Who Are The Bullies?
Sharon Scott, LPC, LMFT – Counselor's Corner. The movies and television portray a bully as a messed up, maladjusted, aggressive kid who generally comes from a dysfunctional family.
Yet current research printed in The American Sociological Review and from the University of California, Davis challenges this stereotype. Most teens and tweens want to be a part of the popular crowd and navigating the social challenges can be daunting.
Even though many of the highly publicized cases of bullying show a "socially isolated kid," the research indicates that when it comes to mean behavior, the role of individual traits is overstated and much of it comes down to concern about status. The desire for status occurs throughout the social ranks. And Robert Faris, an Assistant Professor of Sociology, UC Davis, states, "Most victimization is occurring in the middle to upper ranges of status." And what is most disturbing is "… that increases in social status were associated with subsequent increases in aggression. Notably, aggressive behavior peaked at the 98th percentile of popularity and then dropped. At the very top you start to see a reversal-the kids in the top 2% are less likely to be aggressive." His interpretation is that "… because they're at the top, and further aggression could be counterproductive, signaling insecurity with their social position."
So we see that bullying which includes physical abuse, verbal harassment, rumors and gossip and ostracism occur to and by popular kids as well.
How can this be stopped? First, parents need to monitor their child's social network accounts. The social networks are often places were kids brag, show off as well as spread rumors and make fun of others. If your child does these things, then he or she is not mature enough to be on a social network. (And if you've been reading my columns for very long, then you know I'm not a fan of social networks. I feel they are encouraging narcissistic behavior as well as waste time. Communication is always better face to face-if that's not possible, then over the phone is the next best way.)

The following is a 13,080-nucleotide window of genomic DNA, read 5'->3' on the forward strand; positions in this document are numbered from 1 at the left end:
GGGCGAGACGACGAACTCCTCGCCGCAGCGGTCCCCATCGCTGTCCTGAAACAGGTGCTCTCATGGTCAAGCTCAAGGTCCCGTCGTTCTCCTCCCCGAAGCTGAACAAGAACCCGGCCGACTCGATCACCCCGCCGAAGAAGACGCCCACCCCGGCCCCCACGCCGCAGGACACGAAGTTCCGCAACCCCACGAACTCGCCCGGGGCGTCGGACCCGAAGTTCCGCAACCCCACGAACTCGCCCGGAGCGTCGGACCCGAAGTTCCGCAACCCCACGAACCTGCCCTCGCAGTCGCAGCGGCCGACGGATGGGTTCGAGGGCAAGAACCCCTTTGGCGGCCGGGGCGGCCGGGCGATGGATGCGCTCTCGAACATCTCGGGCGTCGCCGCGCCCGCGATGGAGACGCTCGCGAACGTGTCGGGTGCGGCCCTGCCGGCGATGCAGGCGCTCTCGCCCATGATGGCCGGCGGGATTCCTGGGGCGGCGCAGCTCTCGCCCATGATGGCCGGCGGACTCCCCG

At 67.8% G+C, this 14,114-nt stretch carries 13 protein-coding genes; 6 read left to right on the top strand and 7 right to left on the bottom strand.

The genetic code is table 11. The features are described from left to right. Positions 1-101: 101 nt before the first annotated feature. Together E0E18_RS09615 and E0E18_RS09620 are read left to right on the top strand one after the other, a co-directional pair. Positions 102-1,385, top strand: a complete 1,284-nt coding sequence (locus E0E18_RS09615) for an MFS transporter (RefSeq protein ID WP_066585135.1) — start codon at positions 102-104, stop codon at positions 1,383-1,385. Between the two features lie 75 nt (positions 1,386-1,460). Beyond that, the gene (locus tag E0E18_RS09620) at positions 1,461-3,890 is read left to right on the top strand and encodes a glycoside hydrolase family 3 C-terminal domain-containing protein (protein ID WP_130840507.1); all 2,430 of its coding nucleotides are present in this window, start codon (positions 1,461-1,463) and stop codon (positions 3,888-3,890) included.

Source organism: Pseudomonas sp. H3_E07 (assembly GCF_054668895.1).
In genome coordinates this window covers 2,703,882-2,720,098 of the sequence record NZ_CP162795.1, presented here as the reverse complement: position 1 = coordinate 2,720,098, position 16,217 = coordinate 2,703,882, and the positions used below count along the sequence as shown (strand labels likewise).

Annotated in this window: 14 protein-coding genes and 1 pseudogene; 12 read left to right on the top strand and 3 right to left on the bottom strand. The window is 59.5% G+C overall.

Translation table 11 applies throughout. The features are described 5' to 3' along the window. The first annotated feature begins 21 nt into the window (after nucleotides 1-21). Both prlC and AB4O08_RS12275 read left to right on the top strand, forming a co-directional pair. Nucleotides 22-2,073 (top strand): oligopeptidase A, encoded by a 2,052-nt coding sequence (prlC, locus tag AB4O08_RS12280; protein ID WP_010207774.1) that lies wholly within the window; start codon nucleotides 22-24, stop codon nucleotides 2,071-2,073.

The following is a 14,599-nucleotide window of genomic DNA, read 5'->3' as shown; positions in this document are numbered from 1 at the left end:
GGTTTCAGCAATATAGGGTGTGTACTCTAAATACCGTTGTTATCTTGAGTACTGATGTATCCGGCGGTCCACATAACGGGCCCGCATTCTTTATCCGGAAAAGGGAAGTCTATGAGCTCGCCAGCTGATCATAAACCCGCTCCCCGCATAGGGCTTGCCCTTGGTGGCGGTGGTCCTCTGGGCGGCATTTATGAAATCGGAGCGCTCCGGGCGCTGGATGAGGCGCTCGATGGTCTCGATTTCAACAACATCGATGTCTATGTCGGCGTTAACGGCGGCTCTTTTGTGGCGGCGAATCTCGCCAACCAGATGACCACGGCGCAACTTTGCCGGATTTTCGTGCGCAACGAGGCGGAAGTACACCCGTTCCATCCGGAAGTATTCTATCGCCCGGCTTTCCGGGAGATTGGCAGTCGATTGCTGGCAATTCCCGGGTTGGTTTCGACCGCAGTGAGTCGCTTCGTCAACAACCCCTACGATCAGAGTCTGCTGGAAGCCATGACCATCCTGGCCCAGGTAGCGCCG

Second, parents need to hold their children accountable for unkind teasing and meanness to others, including siblings! I am working with siblings age 10 and 12 who have been extremely negative with one another. We were able to get that almost stopped within a week by offering a privilege to be earned (in their case evening TV), by speaking only positively to and about each other.
And, third, teach and model taking up for the victim. Sometimes all it takes is to say to a bully, "Stop that. You're acting mean!" And walk the victim away from the person acting mean.
We adults have to also practice what we preach for if we like to gossip, spend hours on social networks "showing off" or call people names, etc. then it will be impossible for our children to learn to be kind to others and have true confidence in ourselves.
Copyright © 2011, Sharon Scott. No reproduction without written permission from author.
P.S. Please see my other column "SmileNotes."
P.S. Please see my other column SmileNotes.
The guide for parents/educators on how to peer-proof children and teens is Peer Pressure Reversal: An Adult Guide to Developing a Responsible Child, 2nd Ed.
Her popular book for teens, How to Say No and Keep Your Friends, 2nd Ed., empowers kids to stand out,not just fit in!
A follow-up book for teens, When to Say Yes! And Make More Friends, shows adolescents how to select and meet quality friends and, in general, feel good for doing and being good.
Sharon also has a charming series of five books for elementary-age children each teaching an important living skill and "co-authored" with her savvy cocker spaniel Nicholas who makes the learning fun.Their book on managing elementary-age peer pressure is titled Too Smart for Trouble.
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